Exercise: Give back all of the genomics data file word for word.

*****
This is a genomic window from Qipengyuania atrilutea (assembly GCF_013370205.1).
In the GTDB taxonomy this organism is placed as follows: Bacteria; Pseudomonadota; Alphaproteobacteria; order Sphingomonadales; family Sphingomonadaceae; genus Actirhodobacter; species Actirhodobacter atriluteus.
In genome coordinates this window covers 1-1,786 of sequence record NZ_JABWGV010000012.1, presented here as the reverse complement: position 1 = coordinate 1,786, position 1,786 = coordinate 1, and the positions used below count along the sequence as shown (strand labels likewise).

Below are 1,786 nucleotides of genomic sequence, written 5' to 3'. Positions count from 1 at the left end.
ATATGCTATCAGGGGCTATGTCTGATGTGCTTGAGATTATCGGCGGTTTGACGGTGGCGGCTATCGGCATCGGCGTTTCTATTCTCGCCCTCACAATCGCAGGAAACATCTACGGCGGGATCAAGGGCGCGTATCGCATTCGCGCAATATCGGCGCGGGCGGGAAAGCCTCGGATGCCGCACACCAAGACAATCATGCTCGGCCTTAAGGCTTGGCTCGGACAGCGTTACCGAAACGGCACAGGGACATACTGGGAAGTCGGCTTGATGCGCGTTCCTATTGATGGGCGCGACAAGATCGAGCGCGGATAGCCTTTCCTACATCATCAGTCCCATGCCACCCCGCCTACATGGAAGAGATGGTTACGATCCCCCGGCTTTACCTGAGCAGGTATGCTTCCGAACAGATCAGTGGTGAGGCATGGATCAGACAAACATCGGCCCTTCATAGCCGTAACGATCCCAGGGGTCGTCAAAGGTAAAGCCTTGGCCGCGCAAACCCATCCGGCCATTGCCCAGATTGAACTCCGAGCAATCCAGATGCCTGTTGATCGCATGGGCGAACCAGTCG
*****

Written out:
This is a genomic window from Qipengyuania atrilutea (assembly GCF_013370205.1).
In the GTDB taxonomy this organism is placed as follows: Bacteria; Pseudomonadota; Alphaproteobacteria; order Sphingomonadales; family Sphingomonadaceae; genus Actirhodobacter; species Actirhodobacter atriluteus.
In genome coordinates this window covers 1-1,786 of sequence record NZ_JABWGV010000012.1, presented here as the reverse complement: position 1 = coordinate 1,786, position 1,786 = coordinate 1, and the positions used below count along the sequence as shown (strand labels likewise).

Below are 1,786 nucleotides of genomic sequence, written 5' to 3'. Positions count from 1 at the left end.
ATATGCTATCAGGGGCTATGTCTGATGTGCTTGAGATTATCGGCGGTTTGACGGTGGCGGCTATCGGCATCGGCGTTTCTATTCTCGCCCTCACAATCGCAGGAAACATCTACGGCGGGATCAAGGGCGCGTATCGCATTCGCGCAATATCGGCGCGGGCGGGAAAGCCTCGGATGCCGCACACCAAGACAATCATGCTCGGCCTTAAGGCTTGGCTCGGACAGCGTTACCGAAACGGCACAGGGACATACTGGGAAGTCGGCTTGATGCGCGTTCCTATTGATGGGCGCGACAAGATCGAGCGCGGATAGCCTTTCCTACATCATCAGTCCCATGCCACCCCGCCTACATGGAAGAGATGGTTACGATCCCCCGGCTTTACCTGAGCAGGTATGCTTCCGAACAGATCAGTGGTGAGGCATGGATCAGACAAACATCGGCCCTTCATAGCCGTAACGATCCCAGGGGTCGTCAAAGGTAAAGCCTTGGCCGCGCAAACCCATCCGGCCATTGCCCAGATTGAACTCCGAGCAATCCAGATGCCTGTTGATCGCATGGGCGAACCAGTCG